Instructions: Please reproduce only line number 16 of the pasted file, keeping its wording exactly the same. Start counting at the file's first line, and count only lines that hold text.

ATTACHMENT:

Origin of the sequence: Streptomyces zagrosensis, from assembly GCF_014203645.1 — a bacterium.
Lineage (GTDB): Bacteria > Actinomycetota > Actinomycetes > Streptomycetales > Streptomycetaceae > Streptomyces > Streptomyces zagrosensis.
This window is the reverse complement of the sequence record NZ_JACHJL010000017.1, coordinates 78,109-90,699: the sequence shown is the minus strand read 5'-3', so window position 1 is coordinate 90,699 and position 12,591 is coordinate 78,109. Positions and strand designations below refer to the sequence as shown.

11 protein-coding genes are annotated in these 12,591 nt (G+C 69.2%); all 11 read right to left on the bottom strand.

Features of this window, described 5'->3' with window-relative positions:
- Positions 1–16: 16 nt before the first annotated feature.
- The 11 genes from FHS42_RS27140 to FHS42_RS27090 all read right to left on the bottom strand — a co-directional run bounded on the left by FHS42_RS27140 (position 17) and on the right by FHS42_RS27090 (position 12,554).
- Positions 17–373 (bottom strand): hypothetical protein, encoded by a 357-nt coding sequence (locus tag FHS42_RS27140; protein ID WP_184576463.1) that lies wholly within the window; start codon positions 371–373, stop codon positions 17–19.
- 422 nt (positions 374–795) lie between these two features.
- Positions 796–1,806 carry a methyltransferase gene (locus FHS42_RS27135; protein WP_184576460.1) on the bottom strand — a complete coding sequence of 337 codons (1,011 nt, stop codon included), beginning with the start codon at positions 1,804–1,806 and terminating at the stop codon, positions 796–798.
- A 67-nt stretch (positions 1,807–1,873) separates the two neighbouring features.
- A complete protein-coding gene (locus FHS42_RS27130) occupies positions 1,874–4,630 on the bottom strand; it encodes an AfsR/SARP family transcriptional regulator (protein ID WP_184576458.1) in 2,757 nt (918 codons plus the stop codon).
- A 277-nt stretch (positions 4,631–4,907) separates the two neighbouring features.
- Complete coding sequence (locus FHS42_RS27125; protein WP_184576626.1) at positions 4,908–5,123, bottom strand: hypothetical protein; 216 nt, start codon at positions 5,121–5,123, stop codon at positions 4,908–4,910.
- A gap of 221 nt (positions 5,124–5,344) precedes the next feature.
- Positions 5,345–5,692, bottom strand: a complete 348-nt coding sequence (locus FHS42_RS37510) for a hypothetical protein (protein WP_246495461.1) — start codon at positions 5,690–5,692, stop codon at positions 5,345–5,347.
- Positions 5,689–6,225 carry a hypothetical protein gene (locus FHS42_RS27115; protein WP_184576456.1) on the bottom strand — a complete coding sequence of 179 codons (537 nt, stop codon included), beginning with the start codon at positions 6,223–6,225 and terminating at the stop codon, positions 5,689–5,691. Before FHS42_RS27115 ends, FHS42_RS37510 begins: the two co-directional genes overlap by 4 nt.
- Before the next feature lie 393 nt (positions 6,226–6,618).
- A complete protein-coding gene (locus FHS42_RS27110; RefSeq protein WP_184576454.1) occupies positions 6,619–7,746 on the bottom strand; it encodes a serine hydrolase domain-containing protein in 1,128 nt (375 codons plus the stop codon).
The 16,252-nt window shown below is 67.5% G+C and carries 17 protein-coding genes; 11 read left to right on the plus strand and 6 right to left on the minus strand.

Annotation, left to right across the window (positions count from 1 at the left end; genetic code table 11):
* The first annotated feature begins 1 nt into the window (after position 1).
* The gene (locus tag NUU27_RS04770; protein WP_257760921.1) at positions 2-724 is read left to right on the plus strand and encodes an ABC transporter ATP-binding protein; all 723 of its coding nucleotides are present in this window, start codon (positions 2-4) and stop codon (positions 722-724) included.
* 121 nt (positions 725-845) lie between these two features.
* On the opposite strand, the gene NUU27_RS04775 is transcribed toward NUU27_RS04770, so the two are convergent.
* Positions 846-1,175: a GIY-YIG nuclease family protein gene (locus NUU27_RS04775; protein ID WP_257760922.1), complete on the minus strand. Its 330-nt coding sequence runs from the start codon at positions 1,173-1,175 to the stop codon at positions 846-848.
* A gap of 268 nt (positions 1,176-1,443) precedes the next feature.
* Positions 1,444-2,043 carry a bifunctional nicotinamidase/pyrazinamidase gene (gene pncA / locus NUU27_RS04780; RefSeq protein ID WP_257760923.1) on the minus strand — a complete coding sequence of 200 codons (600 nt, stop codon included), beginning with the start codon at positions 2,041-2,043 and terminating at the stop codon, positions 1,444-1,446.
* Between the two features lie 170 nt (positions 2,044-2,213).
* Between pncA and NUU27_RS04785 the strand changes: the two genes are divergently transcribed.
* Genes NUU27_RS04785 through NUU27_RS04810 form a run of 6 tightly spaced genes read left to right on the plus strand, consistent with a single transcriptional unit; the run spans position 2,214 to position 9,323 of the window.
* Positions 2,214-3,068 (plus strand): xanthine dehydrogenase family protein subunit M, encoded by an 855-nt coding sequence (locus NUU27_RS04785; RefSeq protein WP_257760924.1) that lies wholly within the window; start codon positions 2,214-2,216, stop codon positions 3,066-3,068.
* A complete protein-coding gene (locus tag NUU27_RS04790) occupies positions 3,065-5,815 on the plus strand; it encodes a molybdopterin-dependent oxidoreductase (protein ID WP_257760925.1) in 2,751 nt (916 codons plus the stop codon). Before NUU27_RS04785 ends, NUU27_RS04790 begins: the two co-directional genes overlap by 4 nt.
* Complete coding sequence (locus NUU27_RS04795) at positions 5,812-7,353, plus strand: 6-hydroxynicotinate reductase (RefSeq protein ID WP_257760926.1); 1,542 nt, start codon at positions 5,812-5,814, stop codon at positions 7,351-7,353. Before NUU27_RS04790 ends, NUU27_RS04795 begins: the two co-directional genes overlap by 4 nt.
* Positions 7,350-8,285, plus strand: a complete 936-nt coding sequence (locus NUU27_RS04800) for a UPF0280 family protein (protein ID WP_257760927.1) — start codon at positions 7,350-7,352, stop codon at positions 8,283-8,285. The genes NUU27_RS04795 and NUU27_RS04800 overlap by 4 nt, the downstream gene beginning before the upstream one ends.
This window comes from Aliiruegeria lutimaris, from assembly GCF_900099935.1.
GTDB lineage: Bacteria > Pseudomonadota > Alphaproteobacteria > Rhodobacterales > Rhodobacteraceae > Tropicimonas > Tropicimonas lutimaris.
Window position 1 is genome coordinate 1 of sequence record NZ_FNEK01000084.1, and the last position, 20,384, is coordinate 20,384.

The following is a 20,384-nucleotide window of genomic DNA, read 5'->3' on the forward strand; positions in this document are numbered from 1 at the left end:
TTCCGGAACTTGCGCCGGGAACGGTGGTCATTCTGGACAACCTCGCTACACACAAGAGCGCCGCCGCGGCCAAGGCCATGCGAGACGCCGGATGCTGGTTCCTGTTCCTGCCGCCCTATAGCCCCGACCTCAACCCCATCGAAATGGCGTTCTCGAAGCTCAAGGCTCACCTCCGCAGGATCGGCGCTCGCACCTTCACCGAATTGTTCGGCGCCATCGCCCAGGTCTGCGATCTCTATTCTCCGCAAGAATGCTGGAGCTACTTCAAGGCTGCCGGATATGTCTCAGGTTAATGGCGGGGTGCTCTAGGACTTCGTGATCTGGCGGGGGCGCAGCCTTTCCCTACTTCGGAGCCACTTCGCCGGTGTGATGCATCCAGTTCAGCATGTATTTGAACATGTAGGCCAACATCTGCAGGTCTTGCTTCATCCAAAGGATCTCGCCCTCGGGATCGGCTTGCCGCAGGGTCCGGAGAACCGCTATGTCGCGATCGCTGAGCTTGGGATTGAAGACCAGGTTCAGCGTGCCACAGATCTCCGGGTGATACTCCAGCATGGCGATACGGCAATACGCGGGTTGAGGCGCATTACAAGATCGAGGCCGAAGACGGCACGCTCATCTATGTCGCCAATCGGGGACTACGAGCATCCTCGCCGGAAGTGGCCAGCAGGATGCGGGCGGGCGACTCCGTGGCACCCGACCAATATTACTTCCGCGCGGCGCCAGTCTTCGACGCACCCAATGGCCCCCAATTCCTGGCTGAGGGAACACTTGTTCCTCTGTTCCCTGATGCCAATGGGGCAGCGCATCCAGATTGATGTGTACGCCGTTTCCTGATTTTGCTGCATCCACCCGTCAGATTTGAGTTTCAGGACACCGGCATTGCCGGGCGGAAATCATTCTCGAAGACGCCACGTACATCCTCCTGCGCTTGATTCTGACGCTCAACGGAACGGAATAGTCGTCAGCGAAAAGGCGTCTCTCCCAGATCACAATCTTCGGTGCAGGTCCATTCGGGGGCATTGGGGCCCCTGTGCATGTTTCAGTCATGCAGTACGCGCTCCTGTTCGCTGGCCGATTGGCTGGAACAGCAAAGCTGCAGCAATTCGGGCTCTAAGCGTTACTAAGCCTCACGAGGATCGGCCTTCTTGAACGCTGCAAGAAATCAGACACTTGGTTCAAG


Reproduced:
- Positions 5,345–5,692, bottom strand: a complete 348-nt coding sequence (locus FHS42_RS37510) for a hypothetical protein (protein WP_246495461.1) — start codon at positions 5,690–5,692, stop codon at positions 5,345–5,347.